Thursday, April 30, 2009

This Bulb Rocks!

Sunday, March 22, 2009

Seventh Generation Paper Towels - Use 100% Recycled Paper

If every household in the U.S. replaced just one roll of 120ct. virgin fiber paper towels with 100% recycled ones, we could save:

  • 993,000 trees
  • 2.4 million cubic feet of landfill space, equal to 3,700 full garbage cans
  • 350 million gallons of water, a years supply for 2,700 families of 4
  • Avoid 59,600 tons of emissions

Thursday, March 19, 2009

Very Cool Power-Hog Piggy Bank

Check this out!

A power-consumption-metering piggy bank is designed to educate children about the energy cost associated with running electronics devices.

Plug the Power-Hog Pig tail into the outlet and the device into the snout; feed a coin to meter 30 minutes of use. Kids can use their allowance to turn on the TV or video game by feeding the Power-Hog with loose change.

The Power-Hog meters consumption and blinks red when time is running out. It also helps parents meter the amount of time spent watching the tube.

Sunday, March 15, 2009

Reel Push Mowers-No Gas-Great Exercise

Use your muscles instead of fossil fuels. Save on gas $$, maintenance and 80 lbs of carbon dioxide per year.

Thursday, March 5, 2009

Green Your Diet

Return to fresh, flavorful foods. Simple ways to green your diet.

Veggies and Fruit
Try to buy the organic version of fruits and vegetables.

Stress? Relax with a Glass of Organic Wine
Organic wines are now available, as well as great local wines from coast to coast. Red wine has an important antioxidant.

The Grandma Test
How can you tell if a food is green? Ask yourself, “Would my grandmother (or for some of us, great-grandmother) recognize this thing as actual food?"

Eat a Local Meal
The average food item travels over 1,500 miles to get to our plates — that's a lot of pollution and waste created to make dinner.

Go with the Grain
Grains! Delicious, healthful and comforting? The grain group includes wheat, rice, oats, cornmeal and barley. They’re naturally low in fat and high in vitamins.

Sunday, March 1, 2009

Natural Cleaning Products

Try 3 Homemade Natural Cleaning Products or
Seventh Generation

Using lemons, vinegar, and baking soda as natural cleaning products in your home

Vinegar naturally cleans like an all-purpose cleaner. Mix a solution of 1 part water to 1 part vinegar in a new store bought spray bottle and you have a solution that will clean bath, kitchen and laundry areas of your home. Vinegar is a great natural cleaning product as well as a disinfectant and deodorizer. Always test on an inconspicuous area. It is safe to use on most surfaces and has the added bonus of being incredibly cheap. Improperly diluted vinegar is acidic and can eat away at tile grout. Never use vinegar on marble surfaces. Don't worry about your home smelling like vinegar. The smell disappears when it dries.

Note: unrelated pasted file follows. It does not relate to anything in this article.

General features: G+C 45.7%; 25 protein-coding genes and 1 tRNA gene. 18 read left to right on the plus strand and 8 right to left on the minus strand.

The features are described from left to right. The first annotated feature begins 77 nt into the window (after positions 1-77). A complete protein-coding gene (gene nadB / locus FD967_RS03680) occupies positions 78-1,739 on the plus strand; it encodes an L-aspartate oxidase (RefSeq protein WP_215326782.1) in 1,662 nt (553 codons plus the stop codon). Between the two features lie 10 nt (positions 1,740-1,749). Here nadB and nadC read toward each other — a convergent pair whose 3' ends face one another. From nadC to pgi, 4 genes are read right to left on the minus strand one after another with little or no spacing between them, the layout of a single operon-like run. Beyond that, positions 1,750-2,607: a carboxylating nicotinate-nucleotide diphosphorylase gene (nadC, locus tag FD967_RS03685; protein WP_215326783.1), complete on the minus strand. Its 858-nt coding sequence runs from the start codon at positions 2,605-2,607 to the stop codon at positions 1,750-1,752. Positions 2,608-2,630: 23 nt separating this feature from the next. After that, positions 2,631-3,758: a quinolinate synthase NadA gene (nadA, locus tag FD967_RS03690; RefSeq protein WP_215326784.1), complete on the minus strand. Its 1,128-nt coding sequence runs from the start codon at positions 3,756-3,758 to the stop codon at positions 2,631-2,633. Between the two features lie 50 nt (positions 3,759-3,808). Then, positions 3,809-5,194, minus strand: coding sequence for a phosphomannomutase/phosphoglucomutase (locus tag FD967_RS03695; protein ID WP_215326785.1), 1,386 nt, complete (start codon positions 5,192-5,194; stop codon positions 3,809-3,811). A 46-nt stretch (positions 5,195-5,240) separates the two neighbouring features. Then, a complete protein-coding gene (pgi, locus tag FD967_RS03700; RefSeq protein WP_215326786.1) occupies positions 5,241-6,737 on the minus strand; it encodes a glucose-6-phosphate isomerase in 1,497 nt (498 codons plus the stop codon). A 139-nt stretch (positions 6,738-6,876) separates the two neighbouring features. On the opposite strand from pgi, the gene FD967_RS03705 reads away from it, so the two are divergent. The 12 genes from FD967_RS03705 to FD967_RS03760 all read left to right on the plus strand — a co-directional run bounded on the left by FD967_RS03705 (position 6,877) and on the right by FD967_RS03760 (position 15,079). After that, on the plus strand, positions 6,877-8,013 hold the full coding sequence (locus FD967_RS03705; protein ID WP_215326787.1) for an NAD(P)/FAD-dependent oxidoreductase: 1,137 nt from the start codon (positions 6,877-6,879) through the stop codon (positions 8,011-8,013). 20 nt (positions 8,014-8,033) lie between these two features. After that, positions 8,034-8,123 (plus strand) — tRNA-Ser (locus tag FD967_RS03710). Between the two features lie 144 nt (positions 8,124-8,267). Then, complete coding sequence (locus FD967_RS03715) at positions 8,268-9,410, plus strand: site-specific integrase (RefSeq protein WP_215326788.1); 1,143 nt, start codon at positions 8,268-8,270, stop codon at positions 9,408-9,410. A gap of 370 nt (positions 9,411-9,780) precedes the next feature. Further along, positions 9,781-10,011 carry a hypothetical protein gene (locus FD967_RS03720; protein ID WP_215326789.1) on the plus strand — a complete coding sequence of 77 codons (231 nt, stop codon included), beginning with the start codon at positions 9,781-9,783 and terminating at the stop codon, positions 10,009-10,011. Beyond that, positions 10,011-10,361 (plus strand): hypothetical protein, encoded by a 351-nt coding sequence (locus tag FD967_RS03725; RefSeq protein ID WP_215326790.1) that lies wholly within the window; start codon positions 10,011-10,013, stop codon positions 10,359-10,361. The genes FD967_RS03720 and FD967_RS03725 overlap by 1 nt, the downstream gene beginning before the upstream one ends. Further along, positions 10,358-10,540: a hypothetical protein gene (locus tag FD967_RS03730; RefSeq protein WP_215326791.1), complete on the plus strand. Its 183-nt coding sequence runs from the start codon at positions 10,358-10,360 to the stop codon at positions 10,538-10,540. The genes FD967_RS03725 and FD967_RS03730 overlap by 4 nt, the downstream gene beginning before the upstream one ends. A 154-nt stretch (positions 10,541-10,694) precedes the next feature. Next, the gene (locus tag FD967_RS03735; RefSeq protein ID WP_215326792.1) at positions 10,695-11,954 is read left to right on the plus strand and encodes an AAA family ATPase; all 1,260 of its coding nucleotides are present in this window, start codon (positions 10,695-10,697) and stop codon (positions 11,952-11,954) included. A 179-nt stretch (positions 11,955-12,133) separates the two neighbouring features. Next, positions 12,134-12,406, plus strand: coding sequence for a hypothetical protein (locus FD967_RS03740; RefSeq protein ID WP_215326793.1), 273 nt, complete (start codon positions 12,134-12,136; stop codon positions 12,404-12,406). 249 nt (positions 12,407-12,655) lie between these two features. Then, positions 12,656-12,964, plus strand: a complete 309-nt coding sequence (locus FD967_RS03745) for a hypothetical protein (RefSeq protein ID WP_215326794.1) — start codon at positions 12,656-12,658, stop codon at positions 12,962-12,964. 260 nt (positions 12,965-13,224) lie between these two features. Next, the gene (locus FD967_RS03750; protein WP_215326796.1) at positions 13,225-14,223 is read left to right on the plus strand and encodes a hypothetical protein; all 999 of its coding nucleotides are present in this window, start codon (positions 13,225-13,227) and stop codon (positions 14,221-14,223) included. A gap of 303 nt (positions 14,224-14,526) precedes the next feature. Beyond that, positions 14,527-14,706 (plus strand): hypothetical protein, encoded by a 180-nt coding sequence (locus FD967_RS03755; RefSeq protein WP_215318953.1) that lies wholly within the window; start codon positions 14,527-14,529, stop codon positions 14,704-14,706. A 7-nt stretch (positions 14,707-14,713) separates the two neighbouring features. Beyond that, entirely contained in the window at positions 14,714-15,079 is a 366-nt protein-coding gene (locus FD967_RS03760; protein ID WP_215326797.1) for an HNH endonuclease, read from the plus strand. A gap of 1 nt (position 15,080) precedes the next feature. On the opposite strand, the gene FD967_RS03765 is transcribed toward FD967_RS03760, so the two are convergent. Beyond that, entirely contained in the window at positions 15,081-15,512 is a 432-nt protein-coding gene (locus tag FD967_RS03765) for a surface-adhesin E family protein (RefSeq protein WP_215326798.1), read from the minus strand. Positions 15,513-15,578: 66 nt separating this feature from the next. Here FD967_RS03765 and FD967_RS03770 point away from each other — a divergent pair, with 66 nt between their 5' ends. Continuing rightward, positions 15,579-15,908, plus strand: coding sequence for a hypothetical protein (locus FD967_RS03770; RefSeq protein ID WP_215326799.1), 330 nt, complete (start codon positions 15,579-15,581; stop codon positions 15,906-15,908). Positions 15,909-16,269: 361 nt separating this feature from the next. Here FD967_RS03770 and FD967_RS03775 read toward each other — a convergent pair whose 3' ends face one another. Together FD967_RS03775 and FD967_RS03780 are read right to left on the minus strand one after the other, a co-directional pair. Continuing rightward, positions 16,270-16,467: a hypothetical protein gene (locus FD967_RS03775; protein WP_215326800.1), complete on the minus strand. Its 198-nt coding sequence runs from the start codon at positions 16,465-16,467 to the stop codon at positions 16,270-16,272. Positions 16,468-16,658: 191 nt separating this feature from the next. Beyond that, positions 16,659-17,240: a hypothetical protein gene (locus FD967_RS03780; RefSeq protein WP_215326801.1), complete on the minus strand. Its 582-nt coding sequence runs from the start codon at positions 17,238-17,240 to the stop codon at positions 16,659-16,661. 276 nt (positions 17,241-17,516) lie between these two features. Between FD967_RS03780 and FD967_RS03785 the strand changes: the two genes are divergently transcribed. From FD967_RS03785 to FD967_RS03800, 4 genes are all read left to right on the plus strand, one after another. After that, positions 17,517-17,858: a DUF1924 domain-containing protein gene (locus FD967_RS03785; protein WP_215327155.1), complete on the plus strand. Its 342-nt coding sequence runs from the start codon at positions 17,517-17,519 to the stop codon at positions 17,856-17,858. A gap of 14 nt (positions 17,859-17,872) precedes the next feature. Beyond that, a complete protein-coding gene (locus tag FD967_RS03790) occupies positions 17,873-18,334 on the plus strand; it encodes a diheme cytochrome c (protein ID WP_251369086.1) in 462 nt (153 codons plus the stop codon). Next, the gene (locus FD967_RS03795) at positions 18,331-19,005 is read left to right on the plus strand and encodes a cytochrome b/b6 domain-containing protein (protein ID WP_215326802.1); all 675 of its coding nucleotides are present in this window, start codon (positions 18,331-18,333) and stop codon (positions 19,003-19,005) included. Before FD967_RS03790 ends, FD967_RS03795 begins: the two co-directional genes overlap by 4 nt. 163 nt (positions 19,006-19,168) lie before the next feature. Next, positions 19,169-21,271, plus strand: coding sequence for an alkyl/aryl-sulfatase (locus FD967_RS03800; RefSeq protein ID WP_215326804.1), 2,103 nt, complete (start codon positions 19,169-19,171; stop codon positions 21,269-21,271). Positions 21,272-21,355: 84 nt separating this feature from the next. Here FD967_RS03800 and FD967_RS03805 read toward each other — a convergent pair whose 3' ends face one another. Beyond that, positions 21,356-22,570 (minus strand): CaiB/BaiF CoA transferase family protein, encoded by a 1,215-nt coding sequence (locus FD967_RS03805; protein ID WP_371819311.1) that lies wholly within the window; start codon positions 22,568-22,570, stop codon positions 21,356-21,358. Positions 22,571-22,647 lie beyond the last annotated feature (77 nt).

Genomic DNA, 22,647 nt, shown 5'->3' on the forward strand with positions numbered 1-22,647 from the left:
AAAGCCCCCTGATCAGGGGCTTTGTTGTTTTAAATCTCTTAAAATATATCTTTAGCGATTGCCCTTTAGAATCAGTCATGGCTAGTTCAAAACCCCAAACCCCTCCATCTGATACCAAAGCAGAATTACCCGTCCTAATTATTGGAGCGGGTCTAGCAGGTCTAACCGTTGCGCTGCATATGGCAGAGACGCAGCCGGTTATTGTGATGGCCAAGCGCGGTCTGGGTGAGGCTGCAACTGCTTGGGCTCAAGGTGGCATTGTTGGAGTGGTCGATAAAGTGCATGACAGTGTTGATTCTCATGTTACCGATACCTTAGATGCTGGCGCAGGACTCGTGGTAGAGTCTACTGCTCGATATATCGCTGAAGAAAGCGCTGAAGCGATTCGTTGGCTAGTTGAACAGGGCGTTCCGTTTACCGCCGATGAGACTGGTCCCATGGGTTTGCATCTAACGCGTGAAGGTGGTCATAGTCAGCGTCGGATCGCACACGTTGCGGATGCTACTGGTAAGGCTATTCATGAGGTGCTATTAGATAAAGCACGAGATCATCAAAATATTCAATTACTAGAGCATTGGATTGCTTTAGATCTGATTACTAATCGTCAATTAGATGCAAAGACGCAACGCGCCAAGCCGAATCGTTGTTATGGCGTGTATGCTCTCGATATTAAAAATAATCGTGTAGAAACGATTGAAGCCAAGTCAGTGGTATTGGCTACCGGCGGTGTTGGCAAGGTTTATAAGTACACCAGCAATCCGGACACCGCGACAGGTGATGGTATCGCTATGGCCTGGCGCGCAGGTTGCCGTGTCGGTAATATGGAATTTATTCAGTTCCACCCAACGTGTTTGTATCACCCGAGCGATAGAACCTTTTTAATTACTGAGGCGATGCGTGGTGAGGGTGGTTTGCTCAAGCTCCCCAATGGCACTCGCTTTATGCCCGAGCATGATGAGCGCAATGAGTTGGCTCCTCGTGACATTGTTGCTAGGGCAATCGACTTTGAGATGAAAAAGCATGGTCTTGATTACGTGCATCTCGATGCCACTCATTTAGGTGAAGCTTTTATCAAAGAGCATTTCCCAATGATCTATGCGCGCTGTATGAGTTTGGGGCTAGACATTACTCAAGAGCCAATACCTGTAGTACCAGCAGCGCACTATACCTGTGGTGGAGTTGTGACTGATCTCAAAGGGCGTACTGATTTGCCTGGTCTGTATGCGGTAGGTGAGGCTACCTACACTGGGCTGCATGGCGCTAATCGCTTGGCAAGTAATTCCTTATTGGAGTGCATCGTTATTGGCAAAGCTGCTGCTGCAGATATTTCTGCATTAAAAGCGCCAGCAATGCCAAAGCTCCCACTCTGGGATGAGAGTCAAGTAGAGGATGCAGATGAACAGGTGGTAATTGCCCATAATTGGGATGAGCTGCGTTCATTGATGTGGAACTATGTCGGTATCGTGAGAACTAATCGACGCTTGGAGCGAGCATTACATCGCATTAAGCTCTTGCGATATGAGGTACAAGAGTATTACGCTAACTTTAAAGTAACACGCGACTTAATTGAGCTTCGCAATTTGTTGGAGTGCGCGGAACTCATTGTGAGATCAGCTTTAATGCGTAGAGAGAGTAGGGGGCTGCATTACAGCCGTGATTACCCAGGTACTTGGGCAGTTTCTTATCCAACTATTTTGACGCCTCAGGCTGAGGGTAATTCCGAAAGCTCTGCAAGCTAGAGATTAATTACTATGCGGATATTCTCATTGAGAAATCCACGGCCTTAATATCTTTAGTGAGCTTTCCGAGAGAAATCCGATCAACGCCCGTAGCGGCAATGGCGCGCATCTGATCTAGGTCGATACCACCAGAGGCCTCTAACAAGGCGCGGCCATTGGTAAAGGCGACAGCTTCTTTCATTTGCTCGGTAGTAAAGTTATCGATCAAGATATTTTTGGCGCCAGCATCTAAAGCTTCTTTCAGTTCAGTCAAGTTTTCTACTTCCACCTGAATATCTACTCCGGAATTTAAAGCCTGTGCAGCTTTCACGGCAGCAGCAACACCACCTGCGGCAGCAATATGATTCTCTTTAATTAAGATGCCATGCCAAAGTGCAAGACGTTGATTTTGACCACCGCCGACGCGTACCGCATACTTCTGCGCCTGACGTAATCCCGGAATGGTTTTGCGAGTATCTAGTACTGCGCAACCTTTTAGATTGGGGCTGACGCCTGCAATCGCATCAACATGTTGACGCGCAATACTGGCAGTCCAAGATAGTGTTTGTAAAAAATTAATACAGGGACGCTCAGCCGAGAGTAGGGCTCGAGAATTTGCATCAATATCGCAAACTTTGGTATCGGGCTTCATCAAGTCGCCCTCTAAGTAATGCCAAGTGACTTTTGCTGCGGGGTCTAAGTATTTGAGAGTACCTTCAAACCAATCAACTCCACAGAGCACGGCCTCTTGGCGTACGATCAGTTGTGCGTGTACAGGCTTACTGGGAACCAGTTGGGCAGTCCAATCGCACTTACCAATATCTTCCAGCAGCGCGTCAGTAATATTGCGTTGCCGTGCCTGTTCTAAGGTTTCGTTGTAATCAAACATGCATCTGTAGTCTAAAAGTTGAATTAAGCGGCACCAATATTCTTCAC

Lemon juice is another natural substance that can be used to clean your home. Lemon juice can be used to dissolve soap scum and hard water deposits. Lemon is a great substance to clean and shine brass and copper. Lemon juice can be mixed with vinegar and or baking soda to make cleaning pastes. Cut a lemon in half and sprinkle baking soda on the cut section. Use the lemon to scrub dishes, surfaces, and stains.Putting a whole lemon peel through the garbage disposal freshens the drain and the kitchen.

Baking soda can be used to scrub surfaces in much the same way as commercial abrasive cleansers. Baking soda is great as a deodorizer. Place a box in the refrigerator and freezer to absorb odors. Put it anywhere you need deodorizing action.

There are a few natural cleaning products on the market such as Seventh Generation. Seventh Generation is formulated to be safe for your family and the environment, this product does not create harsh fumes and is a non-toxic, biodegradable alternative to conventional petroleum-based cleaners.

Sunday, February 22, 2009

Reusable Shopping Bags

Plastic or paper? The truth is, the statistics on both types of bags are disturbing.

According to the National Geographic News, between 500 billion and one trillion plastic grocery bags are consumed worldwide each year. In the United State alone, 12 million barrels of oil are required to produce enough plastic bags to appease our needs.

Well paper must be better, right? Actually producing paper bags requires more energy and creates more air and water pollution than producing plastic bags. Recycling paper is much more energy-intensive than recycling plastic and we are cutting down millions of trees to create those paper grocery bags.

Plastic or paper? At first glance the alternatives seem less than convenient. But after finding some easy solutions: Reusable Shopping Bags.

Now we’re saying “neither thanks” to “plastic or paper?”